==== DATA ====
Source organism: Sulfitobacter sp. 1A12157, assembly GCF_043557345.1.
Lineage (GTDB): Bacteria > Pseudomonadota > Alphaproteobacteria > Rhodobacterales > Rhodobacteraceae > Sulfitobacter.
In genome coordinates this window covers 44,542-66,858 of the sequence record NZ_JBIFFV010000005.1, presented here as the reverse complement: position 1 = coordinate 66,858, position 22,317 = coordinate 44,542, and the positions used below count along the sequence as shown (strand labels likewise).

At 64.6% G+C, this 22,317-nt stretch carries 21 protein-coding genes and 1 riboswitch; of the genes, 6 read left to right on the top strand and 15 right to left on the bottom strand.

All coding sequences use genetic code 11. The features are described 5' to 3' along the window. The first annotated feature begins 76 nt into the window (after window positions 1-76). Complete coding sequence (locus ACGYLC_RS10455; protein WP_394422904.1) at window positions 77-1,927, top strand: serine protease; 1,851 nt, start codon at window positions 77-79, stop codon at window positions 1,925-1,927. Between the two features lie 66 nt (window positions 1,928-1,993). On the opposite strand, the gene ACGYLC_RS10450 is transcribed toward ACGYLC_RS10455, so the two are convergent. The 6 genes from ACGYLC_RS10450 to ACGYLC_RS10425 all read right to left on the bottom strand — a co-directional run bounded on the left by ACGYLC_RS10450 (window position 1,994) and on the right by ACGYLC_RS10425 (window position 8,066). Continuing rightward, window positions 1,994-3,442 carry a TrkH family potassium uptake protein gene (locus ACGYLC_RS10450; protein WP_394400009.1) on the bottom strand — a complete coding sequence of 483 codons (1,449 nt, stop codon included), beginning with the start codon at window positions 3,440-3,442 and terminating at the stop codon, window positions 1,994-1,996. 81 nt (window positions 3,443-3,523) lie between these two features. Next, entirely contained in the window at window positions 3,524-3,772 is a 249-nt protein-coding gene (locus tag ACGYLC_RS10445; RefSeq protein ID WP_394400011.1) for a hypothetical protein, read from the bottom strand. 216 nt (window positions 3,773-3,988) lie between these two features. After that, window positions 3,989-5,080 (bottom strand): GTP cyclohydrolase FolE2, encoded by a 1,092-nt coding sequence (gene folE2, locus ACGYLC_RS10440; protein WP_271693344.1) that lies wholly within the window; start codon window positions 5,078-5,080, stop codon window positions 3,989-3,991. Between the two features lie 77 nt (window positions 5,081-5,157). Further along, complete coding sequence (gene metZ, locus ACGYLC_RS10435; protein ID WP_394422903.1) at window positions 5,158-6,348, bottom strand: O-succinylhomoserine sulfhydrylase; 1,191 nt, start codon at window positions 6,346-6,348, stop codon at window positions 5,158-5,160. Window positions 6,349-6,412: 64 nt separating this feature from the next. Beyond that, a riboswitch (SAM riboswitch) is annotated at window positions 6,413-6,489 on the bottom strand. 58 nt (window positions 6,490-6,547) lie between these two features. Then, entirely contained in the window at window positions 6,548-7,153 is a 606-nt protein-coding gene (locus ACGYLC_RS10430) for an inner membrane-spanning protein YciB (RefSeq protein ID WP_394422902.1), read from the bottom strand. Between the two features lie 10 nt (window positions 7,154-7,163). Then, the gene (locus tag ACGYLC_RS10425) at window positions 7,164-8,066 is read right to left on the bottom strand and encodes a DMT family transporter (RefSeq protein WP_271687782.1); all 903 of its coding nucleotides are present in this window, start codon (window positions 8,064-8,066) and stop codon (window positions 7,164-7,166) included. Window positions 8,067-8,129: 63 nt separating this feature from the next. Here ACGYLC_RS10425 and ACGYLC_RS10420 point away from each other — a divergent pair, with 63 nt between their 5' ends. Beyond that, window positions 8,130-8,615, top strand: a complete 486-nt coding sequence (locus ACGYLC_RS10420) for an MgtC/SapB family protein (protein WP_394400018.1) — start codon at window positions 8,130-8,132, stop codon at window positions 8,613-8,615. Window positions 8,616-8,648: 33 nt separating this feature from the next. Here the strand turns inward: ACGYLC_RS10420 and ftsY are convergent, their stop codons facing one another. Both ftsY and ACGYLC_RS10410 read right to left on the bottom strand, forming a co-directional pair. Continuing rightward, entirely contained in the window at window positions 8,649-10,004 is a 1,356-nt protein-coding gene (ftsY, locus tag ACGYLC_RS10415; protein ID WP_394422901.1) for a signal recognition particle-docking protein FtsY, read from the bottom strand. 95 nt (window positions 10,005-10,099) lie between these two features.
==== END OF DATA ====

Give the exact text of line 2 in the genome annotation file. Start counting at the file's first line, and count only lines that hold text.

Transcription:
Lineage (GTDB): Bacteria > Pseudomonadota > Alphaproteobacteria > Rhodobacterales > Rhodobacteraceae > Sulfitobacter.